Emma Wade

Foreign Policy Counsellor

Part of Shoulder to Shoulder

4th March 2014 Washington DC, USA

My New Hero: Dr Denis Mukwege

On Tuesday evening at Georgetown University, the UK’s Foreign Secretary William Hague, received an award from his friend and former US counterpart, Hillary Clinton. The award recognizes his leadership in steering the energies of the British government into the Preventing Sexual Violence Initiative, an international project to end the use of rape and sexual assault as weapons of war and tackle impunity for perpetrators of such appalling crimes.

Secretary Clinton can certainly draw a crowd. Georgetown’s magnificent Gaston Hall was packed with students, ambassadors and human rights advocates. By attaching her name to the Hillary Rodham Clinton Awards for Advancing Women in Peace and Security, she has lent her star power to this issue. But despite an inspiring speech from my Foreign Secretary, it was his fellow honoree, Dr Denis Mukwege, who stole the show for me.

You have probably not heard of Dr Mukwege, but he is an outstanding proponent of women’s rights. He is a gynecologist from the Democratic Republic of the Congo, a country that for almost 20 years has been ripped apart by a series of wars. One of the most shocking features of these conflicts has been the widespread use of sexual violence as a weapon. Around half a million Congolese women have been raped since the fighting began.

In 1998, Dr Mukwege founded Panzi Hospital in his home town of Bukavu on the Rwandan border. Since then, the hospital has treated some 40,000 victims of sexual violence. It carries out operations every day to repair the serious physical damage caused by these brutal attacks. And by offering psychological and social rehabilitation programs alongside medical treatment, Dr Mukwege has, in Hillary Clinton’s words, “tried to repair broken hearts and spirits, as well as broken bodies.” Characteristically, he dedicated his award to the survivors, and spoke movingly of finding inspiration in their “fierce determination.”

Dr Mukwege has become an eloquent advocate for the rights of women in his home country. He travels the world speaking on the subject and raising funds for the hospital. In September 2012, he addressed the United Nations. He expressed his admiration for the victims he has treated, and called for “unanimous condemnation” of those responsible for Congo’s plague of sexual violence. Weeks after he gave that address, gunmen attacked Dr Mukwege at his home in Bukavu and killed his bodyguard. Dr Mukwege narrowly survived, but had to flee the country for a time. In January 2013, however, he returned home to an ecstatic reception. He has since returned to all his medical and advocacy work. He still sees patients and performs surgery two days a week.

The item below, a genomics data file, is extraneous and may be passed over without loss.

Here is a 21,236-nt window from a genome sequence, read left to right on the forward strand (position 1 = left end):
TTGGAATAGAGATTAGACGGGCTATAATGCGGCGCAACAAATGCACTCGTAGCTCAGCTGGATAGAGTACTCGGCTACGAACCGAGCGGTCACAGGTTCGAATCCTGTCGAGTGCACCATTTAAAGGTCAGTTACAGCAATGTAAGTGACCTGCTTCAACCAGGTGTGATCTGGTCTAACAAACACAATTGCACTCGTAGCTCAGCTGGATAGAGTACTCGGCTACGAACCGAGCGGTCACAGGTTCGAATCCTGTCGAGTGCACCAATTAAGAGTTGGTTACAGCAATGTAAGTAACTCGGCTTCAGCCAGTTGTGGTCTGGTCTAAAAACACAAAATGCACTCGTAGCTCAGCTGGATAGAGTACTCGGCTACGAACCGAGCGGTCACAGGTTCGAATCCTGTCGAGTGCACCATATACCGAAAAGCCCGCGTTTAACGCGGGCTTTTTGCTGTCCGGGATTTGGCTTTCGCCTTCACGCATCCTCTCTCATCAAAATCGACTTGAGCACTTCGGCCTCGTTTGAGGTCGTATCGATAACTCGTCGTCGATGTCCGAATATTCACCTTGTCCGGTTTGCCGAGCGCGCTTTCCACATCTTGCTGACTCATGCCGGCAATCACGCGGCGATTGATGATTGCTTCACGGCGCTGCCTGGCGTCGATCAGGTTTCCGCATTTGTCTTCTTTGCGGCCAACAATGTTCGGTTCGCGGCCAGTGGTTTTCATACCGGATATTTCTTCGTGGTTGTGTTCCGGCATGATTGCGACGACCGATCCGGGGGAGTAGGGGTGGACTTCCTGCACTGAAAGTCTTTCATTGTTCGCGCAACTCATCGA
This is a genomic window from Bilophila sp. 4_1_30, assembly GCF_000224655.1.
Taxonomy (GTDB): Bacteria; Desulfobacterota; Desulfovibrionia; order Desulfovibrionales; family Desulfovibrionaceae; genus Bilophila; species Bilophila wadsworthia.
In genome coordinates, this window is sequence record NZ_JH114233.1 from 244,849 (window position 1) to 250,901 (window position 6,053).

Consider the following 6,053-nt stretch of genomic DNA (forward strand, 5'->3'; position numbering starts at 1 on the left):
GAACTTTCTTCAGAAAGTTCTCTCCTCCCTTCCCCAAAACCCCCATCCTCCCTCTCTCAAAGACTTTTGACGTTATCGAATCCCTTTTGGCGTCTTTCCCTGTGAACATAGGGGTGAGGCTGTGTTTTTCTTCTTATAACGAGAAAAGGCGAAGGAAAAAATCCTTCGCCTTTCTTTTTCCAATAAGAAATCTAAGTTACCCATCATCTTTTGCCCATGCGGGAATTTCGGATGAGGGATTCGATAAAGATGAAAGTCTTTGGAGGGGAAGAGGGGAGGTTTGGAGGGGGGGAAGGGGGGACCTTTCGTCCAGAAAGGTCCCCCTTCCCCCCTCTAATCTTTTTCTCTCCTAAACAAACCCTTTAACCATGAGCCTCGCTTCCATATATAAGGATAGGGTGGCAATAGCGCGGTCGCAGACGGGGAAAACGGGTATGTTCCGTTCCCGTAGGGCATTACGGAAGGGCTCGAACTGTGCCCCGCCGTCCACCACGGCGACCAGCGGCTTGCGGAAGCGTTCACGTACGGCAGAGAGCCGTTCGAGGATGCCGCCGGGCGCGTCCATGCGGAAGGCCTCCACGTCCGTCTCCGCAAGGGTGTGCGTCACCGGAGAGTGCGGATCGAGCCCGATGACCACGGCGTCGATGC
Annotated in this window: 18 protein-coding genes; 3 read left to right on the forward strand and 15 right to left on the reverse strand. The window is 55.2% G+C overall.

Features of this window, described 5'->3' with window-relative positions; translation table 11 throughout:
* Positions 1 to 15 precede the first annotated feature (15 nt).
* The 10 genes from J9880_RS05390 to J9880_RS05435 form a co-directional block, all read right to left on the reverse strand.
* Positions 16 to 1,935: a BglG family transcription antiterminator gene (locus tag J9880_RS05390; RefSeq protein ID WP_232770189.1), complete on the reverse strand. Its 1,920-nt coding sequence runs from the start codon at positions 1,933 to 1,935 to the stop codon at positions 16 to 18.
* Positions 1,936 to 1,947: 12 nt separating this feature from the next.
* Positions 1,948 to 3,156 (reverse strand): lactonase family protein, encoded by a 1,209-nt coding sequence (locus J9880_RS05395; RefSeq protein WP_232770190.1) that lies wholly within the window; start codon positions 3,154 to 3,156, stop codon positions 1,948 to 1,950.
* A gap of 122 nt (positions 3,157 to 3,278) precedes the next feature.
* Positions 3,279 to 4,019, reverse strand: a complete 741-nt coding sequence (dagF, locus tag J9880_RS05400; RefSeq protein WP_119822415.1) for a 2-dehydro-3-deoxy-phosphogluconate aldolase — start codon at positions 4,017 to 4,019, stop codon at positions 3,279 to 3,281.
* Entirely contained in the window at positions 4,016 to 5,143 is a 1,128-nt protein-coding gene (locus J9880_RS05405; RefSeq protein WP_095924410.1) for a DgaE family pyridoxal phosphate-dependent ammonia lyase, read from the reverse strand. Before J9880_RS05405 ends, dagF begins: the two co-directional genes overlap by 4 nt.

Politicians and government officials are, at long last, beginning to wake up to the realities of sexual violence in conflict. Some 140 countries have signed a UN Declaration, sponsored by the UK, calling for an end to the culture of impunity that has left hundreds of thousands of people, including men and boys, with no hope of justice for the crimes committed against them. That is progress. But we now need to turn these commitments into action on the ground – as courageous men and women like Dr Mukwege do every day. Making real change happen to end the brutality is the driving force behind this summer’s global summit on ending sexual violence in London.

When Dr Mukwege returned to Bukavu early last year, one member of the cheering crowds that greeted him wore a shirt that read “Welcome our Superman.” I can say that Dr Mukwege is one of my superheroes too.

About Emma Wade

Emma Wade OBE is the Foreign Policy Counsellor at the British Embassy in Washington. Prior to arriving in Washington in July 2012, Emma led the government’s international crisis management operations,…

Emma Wade OBE is the Foreign Policy Counsellor at the British Embassy in Washington. Prior to arriving in Washington in July 2012, Emma led the government’s international crisis management operations, for which she was awarded an OBE by Her Majesty The Queen. She has had diplomatic postings in Mexico and Chile, as well as the UK’s Mission to the UN in New York and the EU in Brussels. Emma has also had a range of roles in the Foreign Office in London, including as Chief of Staff to the Middle East Minister. Emma studied politics and government at the Universities of Essex and Manchester. She lives in Washington, D.C. with her fiancée

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